After having to seize oil facilities, capture airfields and blockade roads and rivers in recent years in order to grab attention and force talks, the Quechua people of Northern Peru this week won a landmark agreement with the regional government of Loreto - a virtual dream sheet, really, considering the decades of neglect - for services and projects in their communities along the Pastaza River near the border with Ecuador. A key feature of the freshly inked "Pastaza Act" is a sweeping investigation of health and environmental impacts that could bolster the Indians' case against Plus Petrol, the Argentinean oil company that they blame for polluting their rivers and ancestral territory for years.
The twist on an otherwise old story was that, after several years of violent protests over resource extraction throughout the Amazon, this group of 18 Quechua Apus, or community chiefs, confidently strode into the government building wearing face paint and headbands, flanked by a team of lawyers, anthropologists and media, and demanded to see the governor. They walked out three days later with a contract for new schools, doctors, and other infrastructure, as well as a government pledge to conduct blood and water tests that could be used as evidence in a possible lawsuit. And, with Gov. Iván Vásquez, they seemed to have made a powerful new friend. Read more about Peru's landmark agreement on Amazon oilfields here....
Australia: Historic Hand Back To Traditional Owners In Central Australia
One of the largest parcels of Aboriginal land in the history of the Aboriginal Land Rights Act (Northern Territory) has been returned to traditional owners.
Prime Minister Julia Gillard today handed back the deeds to four parcels of land to traditional owners at a ceremony in Alice Springs.
Two of the four parcels - Finke Gorge National Park and Simpson Desert stage 4 - were some of the earliest claims lodged under the Aboriginal Land Rights (Northern Territory) Act 1976.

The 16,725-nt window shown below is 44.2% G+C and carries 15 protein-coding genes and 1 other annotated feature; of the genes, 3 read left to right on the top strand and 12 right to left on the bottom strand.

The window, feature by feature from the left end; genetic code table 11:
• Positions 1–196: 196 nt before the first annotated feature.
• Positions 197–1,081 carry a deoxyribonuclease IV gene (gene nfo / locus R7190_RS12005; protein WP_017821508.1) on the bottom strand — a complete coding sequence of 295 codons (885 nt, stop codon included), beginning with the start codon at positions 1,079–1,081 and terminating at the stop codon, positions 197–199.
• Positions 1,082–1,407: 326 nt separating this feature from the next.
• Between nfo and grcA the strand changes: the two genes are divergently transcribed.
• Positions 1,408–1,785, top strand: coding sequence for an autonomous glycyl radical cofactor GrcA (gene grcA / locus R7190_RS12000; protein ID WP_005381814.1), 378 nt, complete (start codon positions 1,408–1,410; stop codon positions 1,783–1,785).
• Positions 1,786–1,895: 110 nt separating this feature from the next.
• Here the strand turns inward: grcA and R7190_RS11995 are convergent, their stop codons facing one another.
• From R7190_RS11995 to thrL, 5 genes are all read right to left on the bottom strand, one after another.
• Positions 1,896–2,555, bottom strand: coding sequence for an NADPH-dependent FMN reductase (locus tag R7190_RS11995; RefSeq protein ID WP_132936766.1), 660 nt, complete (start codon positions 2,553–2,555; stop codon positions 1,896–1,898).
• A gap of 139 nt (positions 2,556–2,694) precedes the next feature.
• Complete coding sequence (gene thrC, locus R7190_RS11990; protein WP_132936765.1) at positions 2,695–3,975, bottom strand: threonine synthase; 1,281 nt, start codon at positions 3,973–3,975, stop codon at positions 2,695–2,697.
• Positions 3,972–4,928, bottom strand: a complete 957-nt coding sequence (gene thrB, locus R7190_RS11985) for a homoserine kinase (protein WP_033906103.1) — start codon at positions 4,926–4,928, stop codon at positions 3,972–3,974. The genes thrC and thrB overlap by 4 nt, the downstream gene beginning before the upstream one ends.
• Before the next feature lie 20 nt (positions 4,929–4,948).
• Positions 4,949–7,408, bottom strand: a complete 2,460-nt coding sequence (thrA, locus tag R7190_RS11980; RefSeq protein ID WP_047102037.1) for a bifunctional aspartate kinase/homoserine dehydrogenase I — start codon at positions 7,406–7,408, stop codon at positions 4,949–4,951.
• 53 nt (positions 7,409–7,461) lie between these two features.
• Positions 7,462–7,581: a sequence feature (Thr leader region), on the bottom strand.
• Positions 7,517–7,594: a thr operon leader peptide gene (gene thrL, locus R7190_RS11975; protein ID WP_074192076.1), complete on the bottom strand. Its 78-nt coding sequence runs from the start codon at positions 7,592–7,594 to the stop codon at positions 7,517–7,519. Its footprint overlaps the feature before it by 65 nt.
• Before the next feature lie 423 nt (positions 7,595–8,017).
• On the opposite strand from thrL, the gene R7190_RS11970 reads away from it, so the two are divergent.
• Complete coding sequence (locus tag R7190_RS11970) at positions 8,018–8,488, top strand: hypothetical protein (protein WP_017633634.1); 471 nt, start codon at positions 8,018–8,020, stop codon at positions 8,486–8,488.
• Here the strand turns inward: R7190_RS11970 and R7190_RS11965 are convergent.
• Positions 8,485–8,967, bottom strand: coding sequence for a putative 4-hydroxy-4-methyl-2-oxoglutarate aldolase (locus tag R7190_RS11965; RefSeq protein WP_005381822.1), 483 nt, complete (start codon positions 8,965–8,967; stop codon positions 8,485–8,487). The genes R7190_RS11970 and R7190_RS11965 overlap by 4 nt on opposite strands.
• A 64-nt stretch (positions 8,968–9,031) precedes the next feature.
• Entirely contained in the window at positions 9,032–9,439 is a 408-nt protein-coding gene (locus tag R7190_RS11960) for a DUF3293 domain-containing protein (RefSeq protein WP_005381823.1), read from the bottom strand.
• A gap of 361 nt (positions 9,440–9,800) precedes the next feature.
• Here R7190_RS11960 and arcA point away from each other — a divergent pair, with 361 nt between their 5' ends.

Simpson Desert stage 4 is a parcel of two pieces of land, which together measure an area of approximately 1,827,600 hectares, making it one of the largest grants of Aboriginal land in land rights history.
This is a historic day for the Arrernte peoples of Central Australia and a milestone in the history of land rights in Australia. Read more about the hand back to traditional Aboriginal owners of the Finke Gorge National Park and Simpson Desert here....
Panama: Dam Construction Threatens Ngobe
Flooding has begun with native population still living near the project site.
Panama’s Ngobe indigenous communities are about to be flooded out of their homes as a large dam begins construction even before they have been evacuated from the area. Community members and international rights organizations are decrying the advancement of construction on the Changuinola River dam, and demanding the local communities be protected.
“It’s simply unacceptable for the Panamanian authorities to allow this area to be flooded until they can ensure all the Ngobe families have safely moved away,” said Sebastian Elgueta, researcher on Central America at Amnesty International in a statement on May 25. “People are still living in the water’s path, and their lives and safety are in danger.” The Changuinola 1 dam, or Chan-75, as it is often referred to, is being built by Panama subsidiary of US-based energy company AES Corporation, which operates power plants around the world. AES Panama, which runs four other power plants in Panama, is planning three river dams on the Changuinola River, near the border with Costa Rica. Read more about the Chan-75 dam in Panama and Ngobe people's struggles here....
Last Weeks Five Key Indigenous Peoples Issues can be found here.